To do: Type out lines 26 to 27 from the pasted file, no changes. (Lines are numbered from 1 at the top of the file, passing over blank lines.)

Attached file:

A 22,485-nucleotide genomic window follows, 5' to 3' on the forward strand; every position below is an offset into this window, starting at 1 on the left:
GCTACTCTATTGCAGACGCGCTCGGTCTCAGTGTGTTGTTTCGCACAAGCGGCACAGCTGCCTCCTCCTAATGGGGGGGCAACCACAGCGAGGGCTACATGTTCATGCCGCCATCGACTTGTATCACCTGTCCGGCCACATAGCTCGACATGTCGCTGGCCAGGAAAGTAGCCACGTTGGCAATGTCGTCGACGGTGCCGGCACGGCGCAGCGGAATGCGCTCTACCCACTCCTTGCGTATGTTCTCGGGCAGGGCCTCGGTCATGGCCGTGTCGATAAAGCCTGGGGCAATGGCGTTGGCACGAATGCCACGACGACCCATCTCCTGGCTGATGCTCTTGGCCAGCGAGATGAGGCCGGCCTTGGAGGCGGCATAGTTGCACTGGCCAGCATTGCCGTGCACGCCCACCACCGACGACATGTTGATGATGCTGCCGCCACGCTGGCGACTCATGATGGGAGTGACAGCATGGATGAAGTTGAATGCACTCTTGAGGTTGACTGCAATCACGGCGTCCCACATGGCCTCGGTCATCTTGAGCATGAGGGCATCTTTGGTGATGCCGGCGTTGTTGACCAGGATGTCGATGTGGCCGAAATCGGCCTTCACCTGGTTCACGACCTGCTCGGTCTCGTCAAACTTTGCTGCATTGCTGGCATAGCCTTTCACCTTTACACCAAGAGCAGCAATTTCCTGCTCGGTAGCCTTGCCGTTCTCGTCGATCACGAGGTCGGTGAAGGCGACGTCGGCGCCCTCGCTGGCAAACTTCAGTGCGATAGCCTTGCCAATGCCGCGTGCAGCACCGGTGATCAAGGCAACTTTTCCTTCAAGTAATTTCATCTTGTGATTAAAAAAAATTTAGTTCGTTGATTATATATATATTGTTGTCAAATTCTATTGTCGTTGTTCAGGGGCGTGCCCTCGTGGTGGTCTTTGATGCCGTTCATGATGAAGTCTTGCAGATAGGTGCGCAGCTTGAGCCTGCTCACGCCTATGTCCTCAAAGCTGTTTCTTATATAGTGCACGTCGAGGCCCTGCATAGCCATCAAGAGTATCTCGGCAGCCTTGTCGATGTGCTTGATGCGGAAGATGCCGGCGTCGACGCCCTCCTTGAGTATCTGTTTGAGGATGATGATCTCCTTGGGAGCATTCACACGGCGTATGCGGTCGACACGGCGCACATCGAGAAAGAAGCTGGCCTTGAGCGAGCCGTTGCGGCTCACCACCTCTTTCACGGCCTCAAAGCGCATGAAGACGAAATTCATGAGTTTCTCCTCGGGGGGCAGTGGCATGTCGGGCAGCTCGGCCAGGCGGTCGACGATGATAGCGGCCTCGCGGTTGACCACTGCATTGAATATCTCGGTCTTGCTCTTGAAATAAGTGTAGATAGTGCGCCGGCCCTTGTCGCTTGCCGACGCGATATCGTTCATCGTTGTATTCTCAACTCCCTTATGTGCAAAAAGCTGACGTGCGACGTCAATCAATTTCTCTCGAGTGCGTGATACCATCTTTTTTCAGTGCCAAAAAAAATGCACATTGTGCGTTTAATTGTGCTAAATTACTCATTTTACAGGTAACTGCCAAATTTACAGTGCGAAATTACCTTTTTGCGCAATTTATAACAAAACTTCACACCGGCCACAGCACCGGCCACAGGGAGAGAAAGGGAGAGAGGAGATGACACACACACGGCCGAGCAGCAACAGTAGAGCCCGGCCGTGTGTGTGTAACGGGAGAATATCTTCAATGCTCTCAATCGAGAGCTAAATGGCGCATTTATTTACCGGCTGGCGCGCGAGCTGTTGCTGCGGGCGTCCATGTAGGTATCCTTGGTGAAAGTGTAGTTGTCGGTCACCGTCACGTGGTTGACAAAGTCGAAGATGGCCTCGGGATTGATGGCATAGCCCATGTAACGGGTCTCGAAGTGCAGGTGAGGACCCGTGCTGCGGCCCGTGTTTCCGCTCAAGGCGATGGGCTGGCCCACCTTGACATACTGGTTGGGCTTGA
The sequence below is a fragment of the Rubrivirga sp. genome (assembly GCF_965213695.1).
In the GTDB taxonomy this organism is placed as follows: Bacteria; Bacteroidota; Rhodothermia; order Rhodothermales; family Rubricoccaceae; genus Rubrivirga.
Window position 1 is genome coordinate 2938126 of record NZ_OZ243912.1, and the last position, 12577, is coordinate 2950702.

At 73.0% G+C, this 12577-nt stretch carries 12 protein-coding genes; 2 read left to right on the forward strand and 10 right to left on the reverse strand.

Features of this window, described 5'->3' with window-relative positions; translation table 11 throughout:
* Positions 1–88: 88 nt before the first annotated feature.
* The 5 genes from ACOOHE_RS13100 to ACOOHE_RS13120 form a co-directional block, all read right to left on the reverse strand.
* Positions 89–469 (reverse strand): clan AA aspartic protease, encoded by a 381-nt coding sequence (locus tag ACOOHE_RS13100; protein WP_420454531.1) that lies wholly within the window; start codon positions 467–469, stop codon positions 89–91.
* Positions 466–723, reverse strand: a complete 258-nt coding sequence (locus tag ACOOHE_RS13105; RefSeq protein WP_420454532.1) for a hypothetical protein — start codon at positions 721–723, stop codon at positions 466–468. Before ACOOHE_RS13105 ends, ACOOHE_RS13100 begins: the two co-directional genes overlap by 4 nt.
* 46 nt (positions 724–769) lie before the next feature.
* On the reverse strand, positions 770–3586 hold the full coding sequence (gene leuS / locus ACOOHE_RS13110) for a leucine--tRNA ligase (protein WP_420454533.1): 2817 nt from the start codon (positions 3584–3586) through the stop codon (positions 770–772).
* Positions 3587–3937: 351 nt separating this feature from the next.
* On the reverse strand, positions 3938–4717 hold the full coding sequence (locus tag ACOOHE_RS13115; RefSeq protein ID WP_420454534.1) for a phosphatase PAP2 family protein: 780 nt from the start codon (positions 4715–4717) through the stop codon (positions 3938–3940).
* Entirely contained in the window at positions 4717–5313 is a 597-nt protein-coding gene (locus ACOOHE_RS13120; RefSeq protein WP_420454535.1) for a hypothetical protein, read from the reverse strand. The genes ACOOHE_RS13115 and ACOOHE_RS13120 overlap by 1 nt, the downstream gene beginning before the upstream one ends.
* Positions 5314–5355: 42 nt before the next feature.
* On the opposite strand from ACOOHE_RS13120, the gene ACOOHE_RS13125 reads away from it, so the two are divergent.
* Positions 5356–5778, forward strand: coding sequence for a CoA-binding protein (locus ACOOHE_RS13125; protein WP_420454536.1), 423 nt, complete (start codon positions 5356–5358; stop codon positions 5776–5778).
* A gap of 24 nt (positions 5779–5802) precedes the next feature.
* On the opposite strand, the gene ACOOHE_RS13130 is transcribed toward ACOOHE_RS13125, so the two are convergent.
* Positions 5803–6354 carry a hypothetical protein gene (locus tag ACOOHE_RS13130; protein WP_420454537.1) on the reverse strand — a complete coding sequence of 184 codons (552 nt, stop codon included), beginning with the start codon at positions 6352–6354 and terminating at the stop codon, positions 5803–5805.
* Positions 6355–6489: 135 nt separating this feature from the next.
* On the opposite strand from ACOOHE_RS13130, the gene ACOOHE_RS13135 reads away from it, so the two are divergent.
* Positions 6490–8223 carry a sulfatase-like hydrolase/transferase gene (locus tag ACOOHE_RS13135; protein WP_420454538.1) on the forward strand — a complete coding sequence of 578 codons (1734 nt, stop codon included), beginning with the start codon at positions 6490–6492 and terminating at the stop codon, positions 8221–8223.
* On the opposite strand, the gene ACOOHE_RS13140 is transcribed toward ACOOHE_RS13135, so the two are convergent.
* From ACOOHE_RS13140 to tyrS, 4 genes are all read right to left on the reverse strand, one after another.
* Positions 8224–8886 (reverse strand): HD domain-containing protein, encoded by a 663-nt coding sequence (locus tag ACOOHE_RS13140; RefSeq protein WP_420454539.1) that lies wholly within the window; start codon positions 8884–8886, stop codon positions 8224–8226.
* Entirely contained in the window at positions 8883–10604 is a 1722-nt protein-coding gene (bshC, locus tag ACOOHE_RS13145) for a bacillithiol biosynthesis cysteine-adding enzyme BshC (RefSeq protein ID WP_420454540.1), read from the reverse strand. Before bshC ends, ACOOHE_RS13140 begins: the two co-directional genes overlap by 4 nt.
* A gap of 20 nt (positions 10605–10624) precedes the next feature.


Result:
* On the opposite strand, the gene ACOOHE_RS13140 is transcribed toward ACOOHE_RS13135, so the two are convergent.
* From ACOOHE_RS13140 to tyrS, 4 genes are all read right to left on the reverse strand, one after another.